What I have done for the last many years is bend the rails where the pins are installed to cause contact pressure to be created. With the pins pointing away from you, bend the left rail to the left and the center rail to the right. Grab the rail where the pin is installed so you don't crush the rail. When you connect two track sections together, the pins will burnish the inside of the rail and also the tip of the pins will be burnished. This is often enough to make a good connection. If the inside of the rail is badly rusted, you may have to clean the inside of the rail with a small rat tail file or a small wire brush.

This is the easy way to clean track and connect it together. Once the rails are bent to splay the pins, it is good forever. If you disassemble the track, you can reassemble it again without any bending of the rails.
 

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Why not simplify matters and get a track cleaner car from North East Trains ? They make a really great track cleaner that really does a great job on dirty track, I've had great results with mine.
 

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Does the track cleaning car remove rust and corrosion? Or just oil and grease?
The car has two cleaning pads. You can put 400 grit sandpaper on the front one and a cleaning pad on the rear one to remove oxidation, oil, grease and grime. You really should not have any corrosion of track if it is kept in a climate-controlled low humidity environment like mine is.
 

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I have bought a lot of used O-31 track that had various amounts of corrosion. I keep my trains in air conditioned space in my home in Florida. I don't have problems with it corroding. It's the used track that needs to be cleaned. You can see from my post that I don't mind cleaning track. What I do is very easy.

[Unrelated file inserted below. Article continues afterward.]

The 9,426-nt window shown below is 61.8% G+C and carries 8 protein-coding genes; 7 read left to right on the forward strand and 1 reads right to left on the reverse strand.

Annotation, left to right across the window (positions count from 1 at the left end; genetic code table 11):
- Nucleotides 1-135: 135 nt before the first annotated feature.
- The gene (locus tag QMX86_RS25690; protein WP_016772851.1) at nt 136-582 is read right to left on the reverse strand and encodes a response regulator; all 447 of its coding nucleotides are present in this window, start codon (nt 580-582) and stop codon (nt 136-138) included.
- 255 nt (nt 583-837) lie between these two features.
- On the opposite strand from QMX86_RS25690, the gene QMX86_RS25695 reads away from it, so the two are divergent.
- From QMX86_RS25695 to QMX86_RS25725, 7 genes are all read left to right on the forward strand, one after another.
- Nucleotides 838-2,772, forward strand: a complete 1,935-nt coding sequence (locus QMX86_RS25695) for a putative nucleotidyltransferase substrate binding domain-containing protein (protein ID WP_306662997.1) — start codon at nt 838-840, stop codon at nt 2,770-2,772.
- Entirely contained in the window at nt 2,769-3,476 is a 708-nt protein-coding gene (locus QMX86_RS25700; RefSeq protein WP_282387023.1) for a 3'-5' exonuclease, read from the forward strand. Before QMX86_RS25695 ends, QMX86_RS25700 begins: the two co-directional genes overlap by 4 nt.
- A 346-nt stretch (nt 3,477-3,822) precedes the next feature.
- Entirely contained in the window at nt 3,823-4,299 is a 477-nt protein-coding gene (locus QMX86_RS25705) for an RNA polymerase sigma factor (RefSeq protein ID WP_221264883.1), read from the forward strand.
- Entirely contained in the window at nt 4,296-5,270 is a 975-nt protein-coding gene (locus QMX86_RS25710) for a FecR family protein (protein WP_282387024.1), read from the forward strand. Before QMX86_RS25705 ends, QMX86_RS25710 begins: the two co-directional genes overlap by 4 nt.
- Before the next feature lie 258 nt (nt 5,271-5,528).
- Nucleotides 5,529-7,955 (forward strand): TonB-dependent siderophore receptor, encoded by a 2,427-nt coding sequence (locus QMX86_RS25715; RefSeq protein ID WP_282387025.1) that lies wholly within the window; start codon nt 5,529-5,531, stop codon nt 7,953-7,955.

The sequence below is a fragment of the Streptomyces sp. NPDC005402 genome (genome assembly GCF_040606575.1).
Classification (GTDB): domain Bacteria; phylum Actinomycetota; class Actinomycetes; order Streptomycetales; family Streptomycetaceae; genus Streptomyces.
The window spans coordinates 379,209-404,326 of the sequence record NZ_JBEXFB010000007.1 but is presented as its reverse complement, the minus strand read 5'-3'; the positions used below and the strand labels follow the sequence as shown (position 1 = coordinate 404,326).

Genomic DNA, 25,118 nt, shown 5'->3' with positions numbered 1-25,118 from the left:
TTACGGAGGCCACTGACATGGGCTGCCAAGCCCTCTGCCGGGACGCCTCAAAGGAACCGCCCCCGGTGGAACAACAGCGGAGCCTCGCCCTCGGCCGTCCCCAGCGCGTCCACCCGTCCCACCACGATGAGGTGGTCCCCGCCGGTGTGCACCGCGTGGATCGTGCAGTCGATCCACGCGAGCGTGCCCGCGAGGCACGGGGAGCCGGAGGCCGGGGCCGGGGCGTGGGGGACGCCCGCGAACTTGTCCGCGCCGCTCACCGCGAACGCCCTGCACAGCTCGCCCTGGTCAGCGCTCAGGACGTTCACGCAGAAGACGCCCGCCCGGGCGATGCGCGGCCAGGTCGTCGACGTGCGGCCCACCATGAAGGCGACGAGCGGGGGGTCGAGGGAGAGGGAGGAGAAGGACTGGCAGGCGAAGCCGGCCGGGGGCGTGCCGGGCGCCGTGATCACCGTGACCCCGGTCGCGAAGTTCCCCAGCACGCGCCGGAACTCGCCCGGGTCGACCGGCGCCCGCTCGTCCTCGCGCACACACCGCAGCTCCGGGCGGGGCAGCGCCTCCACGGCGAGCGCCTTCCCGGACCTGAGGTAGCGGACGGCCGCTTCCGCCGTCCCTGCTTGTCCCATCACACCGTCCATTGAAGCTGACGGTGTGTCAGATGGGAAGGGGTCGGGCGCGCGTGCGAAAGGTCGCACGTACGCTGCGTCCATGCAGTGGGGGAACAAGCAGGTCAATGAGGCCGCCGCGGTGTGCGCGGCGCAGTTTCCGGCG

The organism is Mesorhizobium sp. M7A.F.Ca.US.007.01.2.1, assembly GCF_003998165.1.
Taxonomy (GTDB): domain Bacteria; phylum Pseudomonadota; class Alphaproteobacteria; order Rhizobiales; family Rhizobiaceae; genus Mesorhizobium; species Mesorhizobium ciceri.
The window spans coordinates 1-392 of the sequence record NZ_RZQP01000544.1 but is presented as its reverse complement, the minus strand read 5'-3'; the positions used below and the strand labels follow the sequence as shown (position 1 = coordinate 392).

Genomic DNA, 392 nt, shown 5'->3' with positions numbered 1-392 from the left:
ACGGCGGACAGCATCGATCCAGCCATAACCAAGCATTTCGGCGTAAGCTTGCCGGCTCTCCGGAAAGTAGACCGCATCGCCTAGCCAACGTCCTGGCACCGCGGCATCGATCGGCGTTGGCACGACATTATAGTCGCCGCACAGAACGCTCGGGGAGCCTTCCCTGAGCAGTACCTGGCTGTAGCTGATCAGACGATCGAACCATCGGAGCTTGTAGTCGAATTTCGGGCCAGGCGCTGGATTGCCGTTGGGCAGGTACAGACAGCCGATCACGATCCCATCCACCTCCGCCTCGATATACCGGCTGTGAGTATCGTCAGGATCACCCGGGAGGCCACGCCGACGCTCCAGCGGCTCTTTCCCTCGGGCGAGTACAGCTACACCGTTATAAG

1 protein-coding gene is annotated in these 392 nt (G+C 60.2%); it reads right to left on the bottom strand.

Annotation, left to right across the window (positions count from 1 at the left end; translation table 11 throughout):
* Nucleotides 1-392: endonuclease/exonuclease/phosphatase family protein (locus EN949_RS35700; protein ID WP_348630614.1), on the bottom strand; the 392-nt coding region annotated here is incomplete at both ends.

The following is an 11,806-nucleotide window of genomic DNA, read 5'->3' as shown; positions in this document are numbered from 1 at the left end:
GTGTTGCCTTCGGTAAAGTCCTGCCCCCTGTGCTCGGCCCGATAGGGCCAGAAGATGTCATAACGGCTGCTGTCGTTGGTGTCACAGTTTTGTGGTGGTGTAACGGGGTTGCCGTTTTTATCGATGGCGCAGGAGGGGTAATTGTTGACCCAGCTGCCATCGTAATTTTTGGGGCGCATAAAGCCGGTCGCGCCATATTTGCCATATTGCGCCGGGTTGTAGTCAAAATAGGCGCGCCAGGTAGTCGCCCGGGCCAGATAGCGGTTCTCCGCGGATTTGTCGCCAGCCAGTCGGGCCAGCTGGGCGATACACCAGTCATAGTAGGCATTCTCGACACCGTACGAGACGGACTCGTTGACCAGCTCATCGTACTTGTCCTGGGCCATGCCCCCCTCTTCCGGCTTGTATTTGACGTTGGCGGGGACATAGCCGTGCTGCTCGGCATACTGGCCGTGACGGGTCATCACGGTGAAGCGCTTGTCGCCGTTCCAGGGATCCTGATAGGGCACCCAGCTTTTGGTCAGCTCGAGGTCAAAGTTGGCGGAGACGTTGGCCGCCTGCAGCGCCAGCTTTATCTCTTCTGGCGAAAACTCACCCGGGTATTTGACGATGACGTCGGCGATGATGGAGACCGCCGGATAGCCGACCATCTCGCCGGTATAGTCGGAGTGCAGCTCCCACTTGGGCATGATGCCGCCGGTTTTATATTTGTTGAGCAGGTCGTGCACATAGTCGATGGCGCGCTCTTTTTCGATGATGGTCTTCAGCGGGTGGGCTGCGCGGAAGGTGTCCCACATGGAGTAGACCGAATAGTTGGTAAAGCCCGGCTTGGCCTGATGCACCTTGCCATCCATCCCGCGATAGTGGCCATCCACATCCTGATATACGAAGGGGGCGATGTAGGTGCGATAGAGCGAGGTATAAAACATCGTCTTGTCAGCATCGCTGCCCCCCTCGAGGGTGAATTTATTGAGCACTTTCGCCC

BTW, I would not use sandpaper on track. It will remove whatever plating is left.
 

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My turn.

Last year I bought a box of 031 track at my favorite auction for about $30. The box was about 16" cubed. I was able to complete my ceiling project and had a lot left over.

The track was NASTY, but not rusty. Years and years of dirt from a lot of enjoyment.

I sat in my drive with a bucket of Mr. Clean and a brush and went to town.

After rinsing, I used my Binford 2000 leaf blower to dry it all.

I made a big pile and turned it several times until the water stopped running out.

When I was convinced it was clean and dry, it went back into the box, into my airconditioned dehumidified basement.

No problems.
 

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The car has two cleaning pads. You can put 400 grit sandpaper on the front one and a cleaning pad on the rear one to remove oxidation, oil, grease and grime. You really should not have any corrosion of track if it is kept in a climate-controlled low humidity environment like mine is.
:eek: Don't use sandpaper on tubular track! You remove any of the remaining plating and then you'll be cleaning a lot more often! I use Scotchbrite on my Trackman 2000 car on my Fastrack.